•1983 Ovide: L'art d'aimer / Ars Amandi. An interpretation of the famous poem by Ovid. France-Italy

•1986 Emmanuelle V (directed with Steve Barnett, script written with Alex Cunningham and Howard R. Cohen) based on Emmanuelle Arsan's novel Emmanuelle: The Joys of a Woman. Emmanuelle is kidnapped from her yacht in Cannes and imprisoned in a harem by an Arab sheikh. France

•1986 Le lotus d'or, episode of "Série Rose" (TV series). France

•1988 Cérémonie d'amour / Love Rites. A prostitute's client starts obsessively spying on her. France

•1990 Almanach des adresses des demoiselles de Paris and Un traitement merité, episodes of "Série Rose" (TV series). France

•1991 L'experte Halima, episode of "Série Rose" (TV series). France

Other: Together with Szymon Bojko, Walerian Borowczyk also co-wrote the script for the documentary Sztuka ulicy [Street Art] (1958), directed by Konstanty Gordon. He made trailers for his feature films, including Goto, Island of Love and Blanche.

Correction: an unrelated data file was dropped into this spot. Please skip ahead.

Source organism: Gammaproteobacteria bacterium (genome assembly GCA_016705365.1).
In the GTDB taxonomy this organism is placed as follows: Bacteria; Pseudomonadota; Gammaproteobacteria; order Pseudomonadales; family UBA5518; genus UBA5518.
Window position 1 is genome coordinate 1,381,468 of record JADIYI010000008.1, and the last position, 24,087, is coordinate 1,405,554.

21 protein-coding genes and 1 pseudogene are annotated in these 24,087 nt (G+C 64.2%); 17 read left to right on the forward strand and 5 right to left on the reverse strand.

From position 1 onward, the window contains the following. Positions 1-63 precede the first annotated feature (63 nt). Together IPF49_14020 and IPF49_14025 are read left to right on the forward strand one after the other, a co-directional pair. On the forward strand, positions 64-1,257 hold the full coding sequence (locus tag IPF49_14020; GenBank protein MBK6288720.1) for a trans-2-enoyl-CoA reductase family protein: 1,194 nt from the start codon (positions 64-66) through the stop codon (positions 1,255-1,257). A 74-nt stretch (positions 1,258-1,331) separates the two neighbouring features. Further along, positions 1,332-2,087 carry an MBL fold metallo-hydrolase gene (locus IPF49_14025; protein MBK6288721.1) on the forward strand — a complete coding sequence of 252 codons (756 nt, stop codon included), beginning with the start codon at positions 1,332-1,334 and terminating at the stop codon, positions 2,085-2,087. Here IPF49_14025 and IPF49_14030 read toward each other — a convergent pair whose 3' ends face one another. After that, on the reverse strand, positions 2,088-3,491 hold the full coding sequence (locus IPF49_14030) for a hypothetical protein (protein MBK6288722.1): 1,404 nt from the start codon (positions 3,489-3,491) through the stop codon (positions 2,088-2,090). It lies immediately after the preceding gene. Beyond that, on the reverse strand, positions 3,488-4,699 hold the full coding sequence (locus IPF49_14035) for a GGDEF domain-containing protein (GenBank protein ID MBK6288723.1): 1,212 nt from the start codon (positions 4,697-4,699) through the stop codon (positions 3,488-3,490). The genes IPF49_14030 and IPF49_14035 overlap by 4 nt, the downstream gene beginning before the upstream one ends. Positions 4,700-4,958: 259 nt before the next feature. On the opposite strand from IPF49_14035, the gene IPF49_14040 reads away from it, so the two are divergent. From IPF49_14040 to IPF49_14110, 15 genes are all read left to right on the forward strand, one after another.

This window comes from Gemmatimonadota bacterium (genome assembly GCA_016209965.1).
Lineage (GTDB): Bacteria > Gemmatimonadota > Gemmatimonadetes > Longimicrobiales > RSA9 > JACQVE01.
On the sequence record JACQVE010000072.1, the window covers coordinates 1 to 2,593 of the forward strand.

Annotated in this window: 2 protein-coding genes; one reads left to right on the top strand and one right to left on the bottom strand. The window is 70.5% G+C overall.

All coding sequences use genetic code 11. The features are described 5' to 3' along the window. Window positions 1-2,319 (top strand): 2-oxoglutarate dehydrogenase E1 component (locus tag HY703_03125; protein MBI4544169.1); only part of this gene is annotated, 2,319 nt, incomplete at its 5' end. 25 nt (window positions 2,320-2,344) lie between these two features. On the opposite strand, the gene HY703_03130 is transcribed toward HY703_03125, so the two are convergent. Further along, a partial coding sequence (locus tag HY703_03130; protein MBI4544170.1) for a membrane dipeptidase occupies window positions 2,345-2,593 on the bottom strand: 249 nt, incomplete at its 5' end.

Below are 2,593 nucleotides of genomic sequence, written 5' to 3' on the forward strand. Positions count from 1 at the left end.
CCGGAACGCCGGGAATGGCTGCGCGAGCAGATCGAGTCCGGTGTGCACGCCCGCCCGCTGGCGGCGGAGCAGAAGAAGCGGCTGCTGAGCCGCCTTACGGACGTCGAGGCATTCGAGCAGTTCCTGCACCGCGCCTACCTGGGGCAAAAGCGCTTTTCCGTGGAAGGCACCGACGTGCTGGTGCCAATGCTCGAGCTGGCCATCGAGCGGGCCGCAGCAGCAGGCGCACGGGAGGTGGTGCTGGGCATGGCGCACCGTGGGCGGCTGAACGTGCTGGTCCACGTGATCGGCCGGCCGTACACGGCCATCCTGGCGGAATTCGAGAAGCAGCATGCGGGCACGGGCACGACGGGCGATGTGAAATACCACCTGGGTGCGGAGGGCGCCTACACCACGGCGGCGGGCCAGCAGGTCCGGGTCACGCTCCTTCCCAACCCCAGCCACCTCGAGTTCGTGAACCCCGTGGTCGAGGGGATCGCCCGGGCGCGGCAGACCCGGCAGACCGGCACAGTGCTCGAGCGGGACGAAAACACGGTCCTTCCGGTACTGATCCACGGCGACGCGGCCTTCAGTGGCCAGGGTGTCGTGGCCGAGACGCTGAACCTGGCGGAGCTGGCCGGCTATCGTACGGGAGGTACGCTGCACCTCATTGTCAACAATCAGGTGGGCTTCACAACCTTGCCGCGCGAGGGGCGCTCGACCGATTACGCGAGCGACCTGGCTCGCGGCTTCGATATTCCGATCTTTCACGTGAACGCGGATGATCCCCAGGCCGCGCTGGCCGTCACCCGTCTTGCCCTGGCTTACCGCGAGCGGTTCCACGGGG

References[edit]

  1. ^ Margalit Fox, Walerian Borowczyk, The New York Times 2006 obituary.
  2. ^ Lithograph by Borowczyk at Desa auction house, 2003.
  3. ^ Walerian Borowczyk film posters at CinemaPoster.com gallery.
  4. ^ Gilliam, Terry (April 27, 2001). "Terry Gilliam Picks the Ten Best Animated Films of All Time". The Guardian. 
  5. ^ Jan Strekowski (April 2004), Walerian Borowczyk (bio, filmography). Adam Mickiewicz Institute Culture.pl. Retrieved April 27, 2013.
  6. ^ "Borowczyk's Grandma's Encyclopedia: watch a restored clip ahead of the Kinoteka Polish film festival - video". Guardian (London: Guardian News and Media). 2014-04-16. Retrieved 2014-04-19. "With Grandma's Encyclopedia Walerian Borowczyk made an artform out of animating cutouts from a Victorian reference book. In this clip A is for Automobile as a field of wacky racers attempt to best each other on the track." 

Further reading[edit]